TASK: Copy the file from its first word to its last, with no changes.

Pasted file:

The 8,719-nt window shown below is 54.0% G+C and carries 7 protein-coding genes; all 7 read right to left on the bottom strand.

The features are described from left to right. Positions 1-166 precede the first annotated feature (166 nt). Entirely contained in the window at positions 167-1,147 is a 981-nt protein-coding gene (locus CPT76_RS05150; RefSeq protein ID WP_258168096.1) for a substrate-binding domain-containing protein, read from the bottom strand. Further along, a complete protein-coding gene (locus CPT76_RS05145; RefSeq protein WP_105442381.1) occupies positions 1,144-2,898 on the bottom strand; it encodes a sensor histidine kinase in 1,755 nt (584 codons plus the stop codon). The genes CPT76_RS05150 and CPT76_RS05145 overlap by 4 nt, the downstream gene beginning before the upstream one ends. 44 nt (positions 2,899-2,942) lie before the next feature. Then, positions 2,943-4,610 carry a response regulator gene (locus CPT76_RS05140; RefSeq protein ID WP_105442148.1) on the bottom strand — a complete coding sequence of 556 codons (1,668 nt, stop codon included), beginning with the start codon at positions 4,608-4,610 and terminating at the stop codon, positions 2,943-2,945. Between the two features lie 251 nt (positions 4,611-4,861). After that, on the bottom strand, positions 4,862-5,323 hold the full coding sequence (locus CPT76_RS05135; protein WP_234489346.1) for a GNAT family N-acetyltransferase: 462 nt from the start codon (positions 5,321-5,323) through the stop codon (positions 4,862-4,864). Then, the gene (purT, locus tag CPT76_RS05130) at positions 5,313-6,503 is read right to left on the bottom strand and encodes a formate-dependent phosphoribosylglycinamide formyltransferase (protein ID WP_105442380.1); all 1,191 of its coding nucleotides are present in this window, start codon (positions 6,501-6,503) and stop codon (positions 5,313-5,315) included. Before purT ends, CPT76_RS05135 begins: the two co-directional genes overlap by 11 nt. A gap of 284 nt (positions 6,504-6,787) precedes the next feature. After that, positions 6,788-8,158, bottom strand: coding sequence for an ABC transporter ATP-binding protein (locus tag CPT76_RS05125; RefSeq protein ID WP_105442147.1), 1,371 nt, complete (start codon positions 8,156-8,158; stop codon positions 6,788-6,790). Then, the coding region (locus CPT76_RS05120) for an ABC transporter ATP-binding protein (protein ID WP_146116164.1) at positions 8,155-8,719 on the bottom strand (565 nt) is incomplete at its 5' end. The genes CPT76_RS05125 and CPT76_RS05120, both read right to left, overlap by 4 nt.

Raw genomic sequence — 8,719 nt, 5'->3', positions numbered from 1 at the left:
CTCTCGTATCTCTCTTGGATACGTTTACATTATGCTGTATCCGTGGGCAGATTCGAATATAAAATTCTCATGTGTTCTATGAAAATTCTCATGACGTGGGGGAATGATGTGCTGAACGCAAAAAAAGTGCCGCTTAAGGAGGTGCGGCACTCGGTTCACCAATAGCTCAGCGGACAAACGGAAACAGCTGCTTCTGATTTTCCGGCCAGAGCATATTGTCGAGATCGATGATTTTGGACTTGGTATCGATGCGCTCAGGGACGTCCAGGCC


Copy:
The 8,719-nt window shown below is 54.0% G+C and carries 7 protein-coding genes; all 7 read right to left on the bottom strand.

The features are described from left to right. Positions 1-166 precede the first annotated feature (166 nt). Entirely contained in the window at positions 167-1,147 is a 981-nt protein-coding gene (locus CPT76_RS05150; RefSeq protein ID WP_258168096.1) for a substrate-binding domain-containing protein, read from the bottom strand. Further along, a complete protein-coding gene (locus CPT76_RS05145; RefSeq protein WP_105442381.1) occupies positions 1,144-2,898 on the bottom strand; it encodes a sensor histidine kinase in 1,755 nt (584 codons plus the stop codon). The genes CPT76_RS05150 and CPT76_RS05145 overlap by 4 nt, the downstream gene beginning before the upstream one ends. 44 nt (positions 2,899-2,942) lie before the next feature. Then, positions 2,943-4,610 carry a response regulator gene (locus CPT76_RS05140; RefSeq protein ID WP_105442148.1) on the bottom strand — a complete coding sequence of 556 codons (1,668 nt, stop codon included), beginning with the start codon at positions 4,608-4,610 and terminating at the stop codon, positions 2,943-2,945. Between the two features lie 251 nt (positions 4,611-4,861). After that, on the bottom strand, positions 4,862-5,323 hold the full coding sequence (locus CPT76_RS05135; protein WP_234489346.1) for a GNAT family N-acetyltransferase: 462 nt from the start codon (positions 5,321-5,323) through the stop codon (positions 4,862-4,864). Then, the gene (purT, locus tag CPT76_RS05130) at positions 5,313-6,503 is read right to left on the bottom strand and encodes a formate-dependent phosphoribosylglycinamide formyltransferase (protein ID WP_105442380.1); all 1,191 of its coding nucleotides are present in this window, start codon (positions 6,501-6,503) and stop codon (positions 5,313-5,315) included. Before purT ends, CPT76_RS05135 begins: the two co-directional genes overlap by 11 nt. A gap of 284 nt (positions 6,504-6,787) precedes the next feature. After that, positions 6,788-8,158, bottom strand: coding sequence for an ABC transporter ATP-binding protein (locus tag CPT76_RS05125; RefSeq protein ID WP_105442147.1), 1,371 nt, complete (start codon positions 8,156-8,158; stop codon positions 6,788-6,790). Then, the coding region (locus CPT76_RS05120) for an ABC transporter ATP-binding protein (protein ID WP_146116164.1) at positions 8,155-8,719 on the bottom strand (565 nt) is incomplete at its 5' end. The genes CPT76_RS05125 and CPT76_RS05120, both read right to left, overlap by 4 nt.

Raw genomic sequence — 8,719 nt, 5'->3', positions numbered from 1 at the left:
CTCTCGTATCTCTCTTGGATACGTTTACATTATGCTGTATCCGTGGGCAGATTCGAATATAAAATTCTCATGTGTTCTATGAAAATTCTCATGACGTGGGGGAATGATGTGCTGAACGCAAAAAAAGTGCCGCTTAAGGAGGTGCGGCACTCGGTTCACCAATAGCTCAGCGGACAAACGGAAACAGCTGCTTCTGATTTTCCGGCCAGAGCATATTGTCGAGATCGATGATTTTGGACTTGGTATCGATGCGCTCAGGGACGTCCAGGCC